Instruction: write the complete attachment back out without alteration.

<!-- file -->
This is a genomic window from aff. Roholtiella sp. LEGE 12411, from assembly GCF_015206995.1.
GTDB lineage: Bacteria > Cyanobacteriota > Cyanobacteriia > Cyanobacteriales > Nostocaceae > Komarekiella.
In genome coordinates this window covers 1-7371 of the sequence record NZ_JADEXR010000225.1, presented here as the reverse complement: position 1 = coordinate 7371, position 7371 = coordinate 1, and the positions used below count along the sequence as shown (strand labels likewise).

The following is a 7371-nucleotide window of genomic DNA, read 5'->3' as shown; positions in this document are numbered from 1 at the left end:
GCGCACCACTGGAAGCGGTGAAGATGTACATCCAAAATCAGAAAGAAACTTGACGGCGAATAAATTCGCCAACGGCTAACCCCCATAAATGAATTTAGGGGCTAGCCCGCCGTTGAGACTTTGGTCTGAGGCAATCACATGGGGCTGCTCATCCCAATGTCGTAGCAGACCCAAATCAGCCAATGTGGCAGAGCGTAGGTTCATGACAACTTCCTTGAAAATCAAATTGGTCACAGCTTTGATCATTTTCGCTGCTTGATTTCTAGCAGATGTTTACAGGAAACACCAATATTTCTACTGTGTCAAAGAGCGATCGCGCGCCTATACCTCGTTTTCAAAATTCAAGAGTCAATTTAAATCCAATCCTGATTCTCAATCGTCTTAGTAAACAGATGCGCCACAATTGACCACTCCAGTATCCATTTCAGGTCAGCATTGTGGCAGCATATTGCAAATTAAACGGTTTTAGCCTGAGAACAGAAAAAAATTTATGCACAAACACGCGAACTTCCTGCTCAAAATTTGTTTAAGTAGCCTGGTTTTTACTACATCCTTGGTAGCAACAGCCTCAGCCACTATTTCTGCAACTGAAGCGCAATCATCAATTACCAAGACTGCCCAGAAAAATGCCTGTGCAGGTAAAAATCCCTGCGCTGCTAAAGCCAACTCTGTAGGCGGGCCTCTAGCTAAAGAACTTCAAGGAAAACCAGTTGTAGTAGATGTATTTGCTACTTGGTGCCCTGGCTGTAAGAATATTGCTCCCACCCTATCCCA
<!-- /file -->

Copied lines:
This is a genomic window from aff. Roholtiella sp. LEGE 12411, from assembly GCF_015206995.1.
GTDB lineage: Bacteria > Cyanobacteriota > Cyanobacteriia > Cyanobacteriales > Nostocaceae > Komarekiella.
In genome coordinates this window covers 1-7371 of the sequence record NZ_JADEXR010000225.1, presented here as the reverse complement: position 1 = coordinate 7371, position 7371 = coordinate 1, and the positions used below count along the sequence as shown (strand labels likewise).

The following is a 7371-nucleotide window of genomic DNA, read 5'->3' as shown; positions in this document are numbered from 1 at the left end:
GCGCACCACTGGAAGCGGTGAAGATGTACATCCAAAATCAGAAAGAAACTTGACGGCGAATAAATTCGCCAACGGCTAACCCCCATAAATGAATTTAGGGGCTAGCCCGCCGTTGAGACTTTGGTCTGAGGCAATCACATGGGGCTGCTCATCCCAATGTCGTAGCAGACCCAAATCAGCCAATGTGGCAGAGCGTAGGTTCATGACAACTTCCTTGAAAATCAAATTGGTCACAGCTTTGATCATTTTCGCTGCTTGATTTCTAGCAGATGTTTACAGGAAACACCAATATTTCTACTGTGTCAAAGAGCGATCGCGCGCCTATACCTCGTTTTCAAAATTCAAGAGTCAATTTAAATCCAATCCTGATTCTCAATCGTCTTAGTAAACAGATGCGCCACAATTGACCACTCCAGTATCCATTTCAGGTCAGCATTGTGGCAGCATATTGCAAATTAAACGGTTTTAGCCTGAGAACAGAAAAAAATTTATGCACAAACACGCGAACTTCCTGCTCAAAATTTGTTTAAGTAGCCTGGTTTTTACTACATCCTTGGTAGCAACAGCCTCAGCCACTATTTCTGCAACTGAAGCGCAATCATCAATTACCAAGACTGCCCAGAAAAATGCCTGTGCAGGTAAAAATCCCTGCGCTGCTAAAGCCAACTCTGTAGGCGGGCCTCTAGCTAAAGAACTTCAAGGAAAACCAGTTGTAGTAGATGTATTTGCTACTTGGTGCCCTGGCTGTAAGAATATTGCTCCCACCCTATCCCA